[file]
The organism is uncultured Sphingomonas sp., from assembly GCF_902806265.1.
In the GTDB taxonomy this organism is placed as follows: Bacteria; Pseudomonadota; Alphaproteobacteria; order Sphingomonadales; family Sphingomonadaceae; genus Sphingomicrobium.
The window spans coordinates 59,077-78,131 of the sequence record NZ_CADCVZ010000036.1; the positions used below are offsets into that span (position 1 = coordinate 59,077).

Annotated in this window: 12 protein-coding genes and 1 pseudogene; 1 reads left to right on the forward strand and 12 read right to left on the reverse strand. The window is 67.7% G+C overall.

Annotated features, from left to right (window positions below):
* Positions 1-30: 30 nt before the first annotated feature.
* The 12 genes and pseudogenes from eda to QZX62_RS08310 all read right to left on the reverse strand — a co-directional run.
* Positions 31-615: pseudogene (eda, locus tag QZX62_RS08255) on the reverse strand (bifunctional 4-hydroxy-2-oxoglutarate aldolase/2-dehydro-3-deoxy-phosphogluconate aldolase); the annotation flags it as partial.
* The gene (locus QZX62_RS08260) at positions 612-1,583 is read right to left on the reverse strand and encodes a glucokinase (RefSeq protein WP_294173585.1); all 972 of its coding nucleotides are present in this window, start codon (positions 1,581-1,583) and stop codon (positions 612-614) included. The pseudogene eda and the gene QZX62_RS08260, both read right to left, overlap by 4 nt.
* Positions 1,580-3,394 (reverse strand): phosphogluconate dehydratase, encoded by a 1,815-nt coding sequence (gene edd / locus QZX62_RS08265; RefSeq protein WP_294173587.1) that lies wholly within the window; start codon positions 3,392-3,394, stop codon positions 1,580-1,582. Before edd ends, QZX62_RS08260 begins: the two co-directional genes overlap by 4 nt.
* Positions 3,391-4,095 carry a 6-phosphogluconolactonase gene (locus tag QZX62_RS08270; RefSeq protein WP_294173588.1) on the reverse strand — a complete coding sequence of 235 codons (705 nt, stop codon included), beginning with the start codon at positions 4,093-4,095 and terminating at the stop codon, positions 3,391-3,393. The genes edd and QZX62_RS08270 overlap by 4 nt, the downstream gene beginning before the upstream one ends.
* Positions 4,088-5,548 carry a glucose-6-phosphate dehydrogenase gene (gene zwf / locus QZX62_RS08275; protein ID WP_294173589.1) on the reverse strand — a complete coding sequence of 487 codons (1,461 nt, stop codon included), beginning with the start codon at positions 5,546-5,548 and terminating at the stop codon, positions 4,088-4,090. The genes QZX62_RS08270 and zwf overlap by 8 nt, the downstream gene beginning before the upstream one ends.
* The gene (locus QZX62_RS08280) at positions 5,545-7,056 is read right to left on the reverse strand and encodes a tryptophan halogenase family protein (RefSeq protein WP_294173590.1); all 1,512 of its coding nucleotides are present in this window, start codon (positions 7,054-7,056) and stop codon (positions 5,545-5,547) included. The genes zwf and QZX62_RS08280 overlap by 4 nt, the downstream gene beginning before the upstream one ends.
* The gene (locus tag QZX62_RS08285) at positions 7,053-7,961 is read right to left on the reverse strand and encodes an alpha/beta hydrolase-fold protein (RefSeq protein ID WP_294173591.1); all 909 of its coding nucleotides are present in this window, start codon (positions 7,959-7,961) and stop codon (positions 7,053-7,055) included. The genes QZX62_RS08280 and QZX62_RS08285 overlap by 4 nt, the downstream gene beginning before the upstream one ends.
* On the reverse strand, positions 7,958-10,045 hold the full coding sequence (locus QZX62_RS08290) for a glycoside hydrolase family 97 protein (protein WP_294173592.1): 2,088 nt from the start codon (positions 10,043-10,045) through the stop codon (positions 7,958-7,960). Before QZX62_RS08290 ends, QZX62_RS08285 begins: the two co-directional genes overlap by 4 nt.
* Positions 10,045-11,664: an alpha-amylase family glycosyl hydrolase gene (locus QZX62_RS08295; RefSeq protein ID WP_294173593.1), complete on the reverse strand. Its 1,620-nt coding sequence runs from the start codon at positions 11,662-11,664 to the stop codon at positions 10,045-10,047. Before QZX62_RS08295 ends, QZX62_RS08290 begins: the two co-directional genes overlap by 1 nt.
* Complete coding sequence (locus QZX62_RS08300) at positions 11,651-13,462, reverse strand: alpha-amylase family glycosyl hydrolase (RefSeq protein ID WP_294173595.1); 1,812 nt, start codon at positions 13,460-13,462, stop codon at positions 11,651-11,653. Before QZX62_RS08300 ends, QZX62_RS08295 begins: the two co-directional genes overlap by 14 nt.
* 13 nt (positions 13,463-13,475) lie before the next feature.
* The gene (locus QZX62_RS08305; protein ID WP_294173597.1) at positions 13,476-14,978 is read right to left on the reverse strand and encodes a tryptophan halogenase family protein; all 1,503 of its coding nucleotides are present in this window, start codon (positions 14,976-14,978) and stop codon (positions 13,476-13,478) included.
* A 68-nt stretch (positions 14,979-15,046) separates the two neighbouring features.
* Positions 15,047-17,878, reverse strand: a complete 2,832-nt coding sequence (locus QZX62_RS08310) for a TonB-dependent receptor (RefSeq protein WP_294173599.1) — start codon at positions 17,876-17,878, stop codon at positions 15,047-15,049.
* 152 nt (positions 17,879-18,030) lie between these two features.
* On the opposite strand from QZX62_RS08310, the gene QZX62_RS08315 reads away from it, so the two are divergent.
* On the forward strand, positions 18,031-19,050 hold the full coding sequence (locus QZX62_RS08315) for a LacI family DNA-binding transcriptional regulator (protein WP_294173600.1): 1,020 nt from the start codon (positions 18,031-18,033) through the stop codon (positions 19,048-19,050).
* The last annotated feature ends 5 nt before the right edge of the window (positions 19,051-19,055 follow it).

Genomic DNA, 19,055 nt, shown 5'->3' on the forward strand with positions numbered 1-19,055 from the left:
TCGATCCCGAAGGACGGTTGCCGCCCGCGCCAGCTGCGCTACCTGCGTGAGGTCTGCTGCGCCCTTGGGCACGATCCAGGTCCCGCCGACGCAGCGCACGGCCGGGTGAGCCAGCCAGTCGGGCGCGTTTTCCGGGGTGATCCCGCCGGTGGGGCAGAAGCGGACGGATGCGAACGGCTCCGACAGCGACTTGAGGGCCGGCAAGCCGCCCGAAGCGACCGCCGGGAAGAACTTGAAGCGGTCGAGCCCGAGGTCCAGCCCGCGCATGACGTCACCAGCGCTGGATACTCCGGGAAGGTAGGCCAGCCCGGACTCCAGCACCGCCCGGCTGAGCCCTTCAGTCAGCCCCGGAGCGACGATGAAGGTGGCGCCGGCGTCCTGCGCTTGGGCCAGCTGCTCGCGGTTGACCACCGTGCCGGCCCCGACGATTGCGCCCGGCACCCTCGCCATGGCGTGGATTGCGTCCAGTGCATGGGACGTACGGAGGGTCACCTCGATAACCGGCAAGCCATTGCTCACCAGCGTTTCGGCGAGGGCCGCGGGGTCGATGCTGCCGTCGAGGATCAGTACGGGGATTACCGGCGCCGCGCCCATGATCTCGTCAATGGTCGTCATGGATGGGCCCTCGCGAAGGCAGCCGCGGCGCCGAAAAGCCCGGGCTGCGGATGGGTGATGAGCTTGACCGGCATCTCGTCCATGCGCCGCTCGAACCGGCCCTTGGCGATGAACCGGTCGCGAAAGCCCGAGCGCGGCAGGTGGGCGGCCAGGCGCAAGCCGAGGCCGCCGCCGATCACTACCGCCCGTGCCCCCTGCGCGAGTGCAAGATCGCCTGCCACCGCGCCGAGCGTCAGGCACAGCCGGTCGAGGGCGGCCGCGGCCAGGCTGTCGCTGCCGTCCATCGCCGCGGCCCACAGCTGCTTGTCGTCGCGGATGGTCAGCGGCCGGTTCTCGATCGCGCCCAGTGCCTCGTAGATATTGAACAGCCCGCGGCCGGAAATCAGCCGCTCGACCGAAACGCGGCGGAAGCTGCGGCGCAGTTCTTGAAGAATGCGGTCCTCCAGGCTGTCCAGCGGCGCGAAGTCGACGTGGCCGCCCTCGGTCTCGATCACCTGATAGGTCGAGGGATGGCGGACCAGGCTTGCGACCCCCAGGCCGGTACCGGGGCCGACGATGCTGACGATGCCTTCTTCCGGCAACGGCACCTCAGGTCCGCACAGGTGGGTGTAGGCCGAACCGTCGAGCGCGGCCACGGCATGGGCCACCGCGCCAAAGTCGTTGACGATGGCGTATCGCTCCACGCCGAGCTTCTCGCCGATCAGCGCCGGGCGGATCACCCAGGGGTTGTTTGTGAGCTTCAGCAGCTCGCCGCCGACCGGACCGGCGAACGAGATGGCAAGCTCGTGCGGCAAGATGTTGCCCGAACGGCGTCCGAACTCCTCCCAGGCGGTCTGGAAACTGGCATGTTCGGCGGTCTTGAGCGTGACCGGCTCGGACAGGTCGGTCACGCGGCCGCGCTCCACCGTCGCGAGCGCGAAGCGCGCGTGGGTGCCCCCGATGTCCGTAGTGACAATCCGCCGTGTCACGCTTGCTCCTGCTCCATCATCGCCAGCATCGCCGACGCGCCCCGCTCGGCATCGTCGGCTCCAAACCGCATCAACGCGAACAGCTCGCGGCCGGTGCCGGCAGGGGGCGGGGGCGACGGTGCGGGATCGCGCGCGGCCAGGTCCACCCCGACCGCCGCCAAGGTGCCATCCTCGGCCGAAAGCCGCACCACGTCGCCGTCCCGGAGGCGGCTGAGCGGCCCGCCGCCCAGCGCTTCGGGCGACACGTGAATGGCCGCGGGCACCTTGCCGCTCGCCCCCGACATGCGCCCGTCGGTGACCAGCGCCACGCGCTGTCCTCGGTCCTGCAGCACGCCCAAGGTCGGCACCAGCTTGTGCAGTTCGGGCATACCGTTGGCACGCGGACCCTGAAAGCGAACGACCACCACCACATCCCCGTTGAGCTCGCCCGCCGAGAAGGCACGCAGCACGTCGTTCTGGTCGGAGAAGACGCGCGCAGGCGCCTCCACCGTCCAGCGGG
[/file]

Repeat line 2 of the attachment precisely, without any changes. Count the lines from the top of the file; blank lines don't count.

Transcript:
In the GTDB taxonomy this organism is placed as follows: Bacteria; Pseudomonadota; Alphaproteobacteria; order Sphingomonadales; family Sphingomonadaceae; genus Sphingomicrobium.